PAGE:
----- o -----

The ship itself measures 34 ½ inches from bowsprit to boom.  The hull is 28 ¼ inches long with a beam of 5 ¼ inches.  The main mast rises 24 ¾ inches above the keel.  The main yard is 10 3/8 inches in width.  This antique model, certainly over 80 years old, is in an exceptional state of original preservation.  All lines, fastenings, details and attachments are stable and in tact.  In short, it is a beautifully preserved museum quality cased model worthy of the finest public or private collection.  This price could not even be approached by a contemporary modeler for the same quality, easily over $10,000.  (Please check it out).  This is truly an exceptional offering! 4985 Special Packaging

The original glazed and shaped hardwood case is in excellent original condition.  Speaking to its age, it does not contain any plywood components and is of quality construction with braced corners, mortise and tenon construction and a sculpted base.  The case dimensions are 41 ½ inches long by 14 ½ inches wide and 29 ¼ inches high.

This exceptional ship model comes with its original receipt from the prior owner dated 1982 – already described as an antique dating from 1890 to 1920.  The seller was the famed and highly respected West Coast nautical antiquarian Steve Crandell who made a name for himself as the “Captain’s Landing” in Union Square San Francisco in the 1970’s.

FLYING CLOUD was the most famous of all the clippers built by legendary American shipbuilder Donald McKay, including SOVEREIGN OF THE SEAS and the GREAT REPUBLIC.  She was highly lauded for winning her `round the Horn race with the HORNET, made even more remarkable by the fact that she had a woman navigator, Eleanor Creesy, wife of the Captain, Josiah Creesy.  FLYING CLOUD was also known for making two record-setting voyages from New York to San Francisco and for sailing in the Australian and timber trades.

FLYING CLOUD was popularly described as an extreme clipper, along with many of Donald McKay's ships.  But as her dead rise was less than 40 inches she actually was not extreme.  McKay built many fast clipper ships, but only one, STAG HOUND, was actually an extreme clipper, even if others were advertised as such.  Nevertheless, it was popular to characterize clippers as "extreme" banking on the perception they were fast – which indeed they were at the time!

FLYING CLOUD was built in East Boston, Massachusetts, for Enoch Train, who paid $50,000 for her construction. While still under construction, she was purchased by Grinnell, Minturn & Co., of New York, for $90,000.  She was launched in late 1851.

A reporter for the "Boston Daily Atlas" wrote on April 25, 1851, "If great length [235 ft.], sharpness of ends, with proportionate breadth [41 ft.] and depth, conduce to speed, the FLYING CLOUD must be uncommonly swift, for in all these she is great.  Her length on the keel is 208 feet, on deck 225, and over all, from the knightheads to the taffrail, 235 - extreme breadth of beam 41 feet, depth of hold 21½, including 7 feet 8 inches height of between-decks, sea-rise at half floor 20 inches, rounding of sides 6 inches, and sheer about 3 feet."

In newspaper accounts of the day, the clipper ship ANDREW JACKSON claimed the record passage to San Francisco.  The JACKSON  holds the record for fastest passage pilot-to-pilot, arriving off San Francisco in 89 days and 4 hours.   But because JACKSON spent all night between the Farallon Islands and the Golden Gate awaiting a harbor pilot, some consider the time en route as fastest sailing around Cape Horn.  Nevertheless, FLYING CLOUD holds the record for a completed voyage from New York to San Francisco, 89 days 8 hours anchor-to-anchor.  She then held this record for over 100 years, from 1854 to 1989!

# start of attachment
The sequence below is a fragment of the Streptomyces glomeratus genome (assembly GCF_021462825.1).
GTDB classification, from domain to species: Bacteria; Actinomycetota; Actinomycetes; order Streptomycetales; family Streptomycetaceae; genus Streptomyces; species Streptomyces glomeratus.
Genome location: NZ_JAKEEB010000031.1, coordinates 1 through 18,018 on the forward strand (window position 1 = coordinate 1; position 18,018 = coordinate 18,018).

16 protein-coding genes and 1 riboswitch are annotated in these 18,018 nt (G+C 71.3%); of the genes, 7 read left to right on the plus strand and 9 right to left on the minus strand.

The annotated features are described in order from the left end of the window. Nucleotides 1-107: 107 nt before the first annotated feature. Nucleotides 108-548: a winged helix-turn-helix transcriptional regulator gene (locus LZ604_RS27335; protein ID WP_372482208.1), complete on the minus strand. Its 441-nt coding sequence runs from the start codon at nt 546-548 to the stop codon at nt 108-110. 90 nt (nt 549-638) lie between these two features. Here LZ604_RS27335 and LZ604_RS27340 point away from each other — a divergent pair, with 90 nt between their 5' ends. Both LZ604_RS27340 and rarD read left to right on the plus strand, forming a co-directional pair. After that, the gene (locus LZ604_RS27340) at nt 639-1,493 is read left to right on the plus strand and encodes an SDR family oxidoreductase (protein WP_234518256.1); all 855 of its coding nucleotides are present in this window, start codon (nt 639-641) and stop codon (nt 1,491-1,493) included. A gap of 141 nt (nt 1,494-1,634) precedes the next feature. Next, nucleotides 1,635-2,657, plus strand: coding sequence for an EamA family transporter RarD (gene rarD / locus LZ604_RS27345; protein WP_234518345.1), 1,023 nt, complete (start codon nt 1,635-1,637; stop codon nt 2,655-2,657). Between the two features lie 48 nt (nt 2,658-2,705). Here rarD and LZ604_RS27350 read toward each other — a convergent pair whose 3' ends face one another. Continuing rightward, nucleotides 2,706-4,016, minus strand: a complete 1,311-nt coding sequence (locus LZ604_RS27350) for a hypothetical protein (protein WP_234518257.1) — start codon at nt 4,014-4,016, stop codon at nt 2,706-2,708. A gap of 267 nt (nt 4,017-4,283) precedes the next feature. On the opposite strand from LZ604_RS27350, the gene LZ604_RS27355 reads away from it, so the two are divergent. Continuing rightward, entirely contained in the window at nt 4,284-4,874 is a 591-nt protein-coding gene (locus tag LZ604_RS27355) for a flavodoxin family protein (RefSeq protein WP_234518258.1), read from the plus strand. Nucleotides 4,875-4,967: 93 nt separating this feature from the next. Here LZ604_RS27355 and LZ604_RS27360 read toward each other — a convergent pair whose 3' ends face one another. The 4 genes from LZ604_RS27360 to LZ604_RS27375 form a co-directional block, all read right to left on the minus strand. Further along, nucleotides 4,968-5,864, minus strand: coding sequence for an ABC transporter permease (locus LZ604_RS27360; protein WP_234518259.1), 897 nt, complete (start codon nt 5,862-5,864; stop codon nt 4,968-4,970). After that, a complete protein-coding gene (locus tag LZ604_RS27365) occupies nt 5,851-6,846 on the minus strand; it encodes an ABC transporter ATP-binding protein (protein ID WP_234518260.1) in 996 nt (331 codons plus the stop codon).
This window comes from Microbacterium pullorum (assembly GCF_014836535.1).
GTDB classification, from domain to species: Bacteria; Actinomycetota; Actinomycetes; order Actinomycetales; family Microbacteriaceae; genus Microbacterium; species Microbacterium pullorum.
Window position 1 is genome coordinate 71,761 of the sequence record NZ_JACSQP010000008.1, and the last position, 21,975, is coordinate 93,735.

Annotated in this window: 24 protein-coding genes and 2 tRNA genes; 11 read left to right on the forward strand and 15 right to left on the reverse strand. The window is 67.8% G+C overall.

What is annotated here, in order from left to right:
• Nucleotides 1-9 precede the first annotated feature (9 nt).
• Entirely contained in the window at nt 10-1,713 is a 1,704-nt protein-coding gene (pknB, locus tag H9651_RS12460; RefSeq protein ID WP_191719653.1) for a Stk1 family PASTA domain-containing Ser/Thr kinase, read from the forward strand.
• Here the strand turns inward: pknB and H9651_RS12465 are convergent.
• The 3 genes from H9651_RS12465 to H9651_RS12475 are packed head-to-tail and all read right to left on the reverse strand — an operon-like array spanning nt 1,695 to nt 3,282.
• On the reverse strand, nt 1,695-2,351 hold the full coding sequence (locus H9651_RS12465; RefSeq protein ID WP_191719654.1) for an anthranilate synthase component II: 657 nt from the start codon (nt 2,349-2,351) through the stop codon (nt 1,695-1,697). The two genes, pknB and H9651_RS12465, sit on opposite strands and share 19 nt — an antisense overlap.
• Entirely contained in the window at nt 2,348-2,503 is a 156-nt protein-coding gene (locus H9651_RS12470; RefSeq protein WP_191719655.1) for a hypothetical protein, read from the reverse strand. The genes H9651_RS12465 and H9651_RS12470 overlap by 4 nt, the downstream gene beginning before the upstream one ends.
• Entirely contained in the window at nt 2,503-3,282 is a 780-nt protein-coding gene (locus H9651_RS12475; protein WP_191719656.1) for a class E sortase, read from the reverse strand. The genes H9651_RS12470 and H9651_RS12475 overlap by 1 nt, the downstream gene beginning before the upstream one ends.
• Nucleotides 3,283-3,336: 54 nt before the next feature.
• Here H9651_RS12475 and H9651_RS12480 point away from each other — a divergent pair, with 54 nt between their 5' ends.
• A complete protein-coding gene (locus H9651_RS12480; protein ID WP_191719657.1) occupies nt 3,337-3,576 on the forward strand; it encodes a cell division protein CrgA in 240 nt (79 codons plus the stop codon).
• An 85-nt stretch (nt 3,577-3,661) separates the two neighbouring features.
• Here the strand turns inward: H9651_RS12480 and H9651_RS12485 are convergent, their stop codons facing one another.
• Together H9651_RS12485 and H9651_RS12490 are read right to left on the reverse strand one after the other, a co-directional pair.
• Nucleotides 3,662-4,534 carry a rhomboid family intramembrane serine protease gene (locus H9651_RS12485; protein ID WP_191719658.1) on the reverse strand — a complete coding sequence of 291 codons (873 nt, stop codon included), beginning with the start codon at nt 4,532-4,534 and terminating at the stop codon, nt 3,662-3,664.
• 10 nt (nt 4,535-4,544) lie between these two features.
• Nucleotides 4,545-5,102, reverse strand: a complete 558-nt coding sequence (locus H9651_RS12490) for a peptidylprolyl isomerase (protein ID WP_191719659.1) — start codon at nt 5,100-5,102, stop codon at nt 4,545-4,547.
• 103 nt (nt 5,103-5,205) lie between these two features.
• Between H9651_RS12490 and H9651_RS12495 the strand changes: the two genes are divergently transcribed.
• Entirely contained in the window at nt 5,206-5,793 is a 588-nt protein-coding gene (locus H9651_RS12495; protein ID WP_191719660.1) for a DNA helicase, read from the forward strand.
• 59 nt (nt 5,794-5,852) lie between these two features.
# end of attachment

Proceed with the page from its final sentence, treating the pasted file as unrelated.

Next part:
In the famous race between FLYING CLOUD and HORNET in 1853, HORNET was given a two-day head start on FLYING CLOUD.  She left New York for San Francisco on April 26, 1853 and FLYING CLOUD departed two days later.  After the15,000 mile voyage around Cape Horn, both ships arrived in San Francisco Harbor at nearly the same time.  HORNET arrived 45 minutes ahead of the FLYING CLOUD!

In 1862, FLYING CLOUD was sold to the Black Ball Line of Liverpool, sailing under British colors without change of name, and was soon traveling between Britain, Australia and New Zealand.  Her latter years were spent in the log trade between Newcastle-Upon- Tyne, England, and Saint John, New Brunswick, Canada.

On June 19, 1874, FLYING CLOUD went aground on the Beacon Island bar, Saint John, New Brunswick.  Her damage was extensive.  She was condemned and sold.  The following year she was burned and salvaged for her scrap metal value.  An ignominious ending for a world class ship.




flying cloud

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2.52/5.45  MOST IMPORTANT BUILDER’s HULL.   Original, historically very significant builder’s half block model of the famous 19th century American battleship the U.S.S. OREGON (BB-3).  This large sculpted model is constructed in laminated “lifts” of mahogany mounted to its original framed and painted pine backboard.  This builder’s model is known as a “hull plating model” because it depicts and identifies in specific detail the armor plating of the ship’s steel hull.  As such this very model was actually used as a basis for the design and construction of the ship.  On the bottom center of the backboard just below the hull is the hand-painted designation “U.S.S. OREGON” in gold.  The hull has acquired a lovely age patina and variegated surface in the 125+ years since it was laid out.  The backboard measures 97 inches long by 13 inches high.  The hull model itself is 88 inches long, 8 ½ inches wide and 8 inches high.  The entire presentation protrudes 10 inches from the bulkhead when displayed.  This authentic builder’s model of one of the most famous ships in U.S. Naval history belongs in a museum.  It is likely the only identified such model still in private hands.  Outstanding, untouched original condition showing wonderful age.  The price is more that $10,000.  Serious inquires only please. Price Request Special Packaging